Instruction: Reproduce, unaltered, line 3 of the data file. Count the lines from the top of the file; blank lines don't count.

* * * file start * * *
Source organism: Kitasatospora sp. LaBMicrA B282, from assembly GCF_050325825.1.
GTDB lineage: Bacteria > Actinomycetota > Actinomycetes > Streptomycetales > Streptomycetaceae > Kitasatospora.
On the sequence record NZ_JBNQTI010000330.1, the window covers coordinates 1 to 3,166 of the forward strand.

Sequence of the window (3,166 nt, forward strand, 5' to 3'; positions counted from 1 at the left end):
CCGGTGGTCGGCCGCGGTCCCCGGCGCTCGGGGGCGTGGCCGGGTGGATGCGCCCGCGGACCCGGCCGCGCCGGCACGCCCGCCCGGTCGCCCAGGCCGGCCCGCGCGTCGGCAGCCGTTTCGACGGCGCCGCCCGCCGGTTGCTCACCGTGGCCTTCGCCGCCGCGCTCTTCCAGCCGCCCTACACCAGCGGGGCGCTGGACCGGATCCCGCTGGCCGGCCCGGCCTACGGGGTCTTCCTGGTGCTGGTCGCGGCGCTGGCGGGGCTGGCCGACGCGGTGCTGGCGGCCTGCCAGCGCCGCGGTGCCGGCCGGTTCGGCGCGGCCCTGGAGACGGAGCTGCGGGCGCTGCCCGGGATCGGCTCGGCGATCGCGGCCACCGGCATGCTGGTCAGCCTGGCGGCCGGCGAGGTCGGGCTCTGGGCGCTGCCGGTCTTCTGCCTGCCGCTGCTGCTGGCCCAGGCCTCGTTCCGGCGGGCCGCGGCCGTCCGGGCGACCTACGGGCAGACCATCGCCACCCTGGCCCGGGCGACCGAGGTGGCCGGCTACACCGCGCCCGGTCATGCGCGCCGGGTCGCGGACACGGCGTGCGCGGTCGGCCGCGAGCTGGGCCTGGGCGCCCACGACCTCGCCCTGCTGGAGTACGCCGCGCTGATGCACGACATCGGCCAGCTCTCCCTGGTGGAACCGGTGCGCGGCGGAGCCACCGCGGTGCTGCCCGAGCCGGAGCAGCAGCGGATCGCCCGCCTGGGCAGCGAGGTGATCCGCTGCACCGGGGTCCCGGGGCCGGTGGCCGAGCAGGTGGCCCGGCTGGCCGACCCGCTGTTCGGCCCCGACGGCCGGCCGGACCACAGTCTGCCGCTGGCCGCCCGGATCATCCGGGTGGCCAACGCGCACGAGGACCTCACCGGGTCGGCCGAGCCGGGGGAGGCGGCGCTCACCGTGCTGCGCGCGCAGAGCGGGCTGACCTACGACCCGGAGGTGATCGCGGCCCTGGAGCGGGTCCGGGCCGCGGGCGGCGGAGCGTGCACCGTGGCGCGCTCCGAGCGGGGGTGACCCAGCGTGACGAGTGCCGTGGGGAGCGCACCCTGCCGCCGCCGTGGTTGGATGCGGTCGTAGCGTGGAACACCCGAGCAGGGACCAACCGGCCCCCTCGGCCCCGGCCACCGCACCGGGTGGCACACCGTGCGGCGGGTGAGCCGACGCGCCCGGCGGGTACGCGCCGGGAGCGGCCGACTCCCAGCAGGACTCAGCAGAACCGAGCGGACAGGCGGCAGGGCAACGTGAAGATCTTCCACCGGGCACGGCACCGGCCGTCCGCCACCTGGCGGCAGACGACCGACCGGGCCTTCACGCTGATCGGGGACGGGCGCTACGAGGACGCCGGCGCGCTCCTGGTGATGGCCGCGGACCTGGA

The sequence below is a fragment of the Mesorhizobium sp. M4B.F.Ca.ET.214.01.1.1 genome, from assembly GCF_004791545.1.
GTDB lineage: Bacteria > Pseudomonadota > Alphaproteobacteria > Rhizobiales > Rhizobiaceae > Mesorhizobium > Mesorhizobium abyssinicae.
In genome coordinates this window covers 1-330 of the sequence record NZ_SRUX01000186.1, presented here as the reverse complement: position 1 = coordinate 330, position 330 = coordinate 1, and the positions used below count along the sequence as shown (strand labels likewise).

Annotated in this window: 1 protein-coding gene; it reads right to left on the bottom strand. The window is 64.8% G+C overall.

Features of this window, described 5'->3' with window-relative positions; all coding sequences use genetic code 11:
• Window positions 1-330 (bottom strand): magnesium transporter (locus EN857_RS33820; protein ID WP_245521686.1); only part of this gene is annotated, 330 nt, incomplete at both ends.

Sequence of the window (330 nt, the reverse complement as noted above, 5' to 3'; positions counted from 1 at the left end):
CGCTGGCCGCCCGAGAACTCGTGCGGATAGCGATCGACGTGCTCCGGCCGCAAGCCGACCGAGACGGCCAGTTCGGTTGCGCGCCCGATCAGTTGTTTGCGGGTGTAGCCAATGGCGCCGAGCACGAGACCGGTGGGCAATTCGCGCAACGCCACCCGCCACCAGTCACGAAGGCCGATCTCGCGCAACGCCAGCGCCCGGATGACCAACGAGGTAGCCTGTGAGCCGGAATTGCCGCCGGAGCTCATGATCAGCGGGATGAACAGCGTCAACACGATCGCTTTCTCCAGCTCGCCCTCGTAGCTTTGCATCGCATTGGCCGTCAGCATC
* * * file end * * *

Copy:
On the sequence record NZ_JBNQTI010000330.1, the window covers coordinates 1 to 3,166 of the forward strand.